Stocks Rise, Bond Yields Fall After Mixed Jobs: Markets Wrap

Wall Street saw a reversal of the moves of the past few days, with stocks rising and bond yields falling after a mixed jobs report did little to alter bets on the outlook for Federal Reserve policy.

(Bloomberg) — Wall Street saw a reversal of the moves of the past few days, with stocks rising and bond yields falling after a mixed jobs report did little to alter bets on the outlook for Federal Reserve policy.

There was something for every bull and bear in the labor-market figures, with payrolls growing at a softer-than-estimated pace and wages topping forecasts. With 47 days to go before the next Fed decision — and so many other economic reports in between — the swap market continued to bet the central bank is very close to wrapping up its hiking cycle.

While it wasn’t easy for stocks to find solid footing after the data, a more bullish sentiment took over on Friday, with the S&P 500 halting a three-day drop. Another reason that could explain the instability was the fact that two of the benchmark’s biggest companies were going opposite ways. Inc. jumped over 10% on a bullish revenue forecast, while Apple Inc.’s dipped below the historic $3 trillion mark after a disappointing outlook.

There was also some unwinding of this week’s moves in the bond market, which unsettled investors around the globe. Treasuries climbed across the curve on Friday, with 10-year yields dropping from the highest level since November. The dollar retreated against all of its developed-market peers. 

Nonfarm payrolls increased 187,000 last month following a similar increase in June, a Bureau of Labor Statistics report showed Friday. The unemployment rate dropped to 3.5%. Average hourly earnings were up 0.4% from June and 4.4% from a year earlier, both stronger than forecast.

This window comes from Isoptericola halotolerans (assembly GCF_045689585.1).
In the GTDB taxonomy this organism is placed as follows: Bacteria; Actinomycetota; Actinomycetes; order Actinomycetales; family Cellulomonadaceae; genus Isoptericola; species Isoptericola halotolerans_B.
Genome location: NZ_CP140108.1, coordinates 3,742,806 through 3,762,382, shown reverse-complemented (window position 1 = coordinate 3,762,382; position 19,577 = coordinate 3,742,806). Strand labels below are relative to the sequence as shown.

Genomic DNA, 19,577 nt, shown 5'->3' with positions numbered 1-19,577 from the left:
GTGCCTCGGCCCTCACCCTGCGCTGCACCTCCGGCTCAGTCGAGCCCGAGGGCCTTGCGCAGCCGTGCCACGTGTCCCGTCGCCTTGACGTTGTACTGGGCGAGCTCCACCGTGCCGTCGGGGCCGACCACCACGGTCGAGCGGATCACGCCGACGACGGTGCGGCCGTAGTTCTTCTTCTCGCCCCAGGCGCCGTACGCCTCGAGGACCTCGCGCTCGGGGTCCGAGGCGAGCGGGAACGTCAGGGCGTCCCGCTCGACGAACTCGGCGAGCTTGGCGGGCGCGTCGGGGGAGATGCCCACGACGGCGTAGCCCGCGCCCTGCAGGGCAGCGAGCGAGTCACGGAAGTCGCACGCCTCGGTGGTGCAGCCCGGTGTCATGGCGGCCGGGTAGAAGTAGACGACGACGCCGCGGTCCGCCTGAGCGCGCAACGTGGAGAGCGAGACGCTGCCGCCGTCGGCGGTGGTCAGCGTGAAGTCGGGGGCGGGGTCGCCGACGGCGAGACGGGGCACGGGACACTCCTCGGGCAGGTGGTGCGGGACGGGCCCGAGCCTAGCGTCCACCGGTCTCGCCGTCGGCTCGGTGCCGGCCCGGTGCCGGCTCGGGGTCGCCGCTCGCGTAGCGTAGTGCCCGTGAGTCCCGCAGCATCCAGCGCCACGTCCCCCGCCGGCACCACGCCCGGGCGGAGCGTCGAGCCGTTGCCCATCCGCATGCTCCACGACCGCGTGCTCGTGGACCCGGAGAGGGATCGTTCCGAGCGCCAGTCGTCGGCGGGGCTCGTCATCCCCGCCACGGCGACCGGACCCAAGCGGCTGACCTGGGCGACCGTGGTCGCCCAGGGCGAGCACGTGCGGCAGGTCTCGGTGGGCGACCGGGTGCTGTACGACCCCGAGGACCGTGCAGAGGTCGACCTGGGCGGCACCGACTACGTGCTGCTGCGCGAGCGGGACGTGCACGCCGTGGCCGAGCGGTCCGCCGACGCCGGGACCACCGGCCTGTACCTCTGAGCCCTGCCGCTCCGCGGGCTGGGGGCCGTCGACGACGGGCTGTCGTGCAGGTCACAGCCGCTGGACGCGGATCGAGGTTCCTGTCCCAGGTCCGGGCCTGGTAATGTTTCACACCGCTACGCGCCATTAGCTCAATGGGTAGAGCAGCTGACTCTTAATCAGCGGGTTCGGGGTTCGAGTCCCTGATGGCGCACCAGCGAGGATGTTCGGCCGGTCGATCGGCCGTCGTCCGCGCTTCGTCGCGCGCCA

Two Federal Reserve officials — Raphael Bostic and Austan Goolsbee — said slower US employment gains suggest the labor market is coming into better balance, arguing the central bank may soon need to pivot to thinking about how long to hold interest rates at elevated levels.


Seema Shah, chief global strategist of Principal Asset Management:

“Today’s jobs report will not clear up the Fed’s dilemma. This jobs report is definitely not a gamechanger. The Fed still has another report to come before their next meeting but, if no clear direction emerges, the Fed is likely to stay put. Powell seems to need a very compelling reason to hike again so, with the hurdle so high, it would likely take a meaningful upside surprise to both job gains and wage growth to prompt Fed action in September.”

Oscar Munoz, chief US macro strategist at TD Securities:

“While today’s report does not cleanly argue for a skip decision for the September FOMC meeting, we are of the view that most of the details should be judged as positive news by most Fed officials. We continue to expect the FOMC to pause in September, with July’s rate hike likely the last of the Fed’s tightening cycle.”

David Kelly, chief global market strategist at J.P. Morgan Asset Management: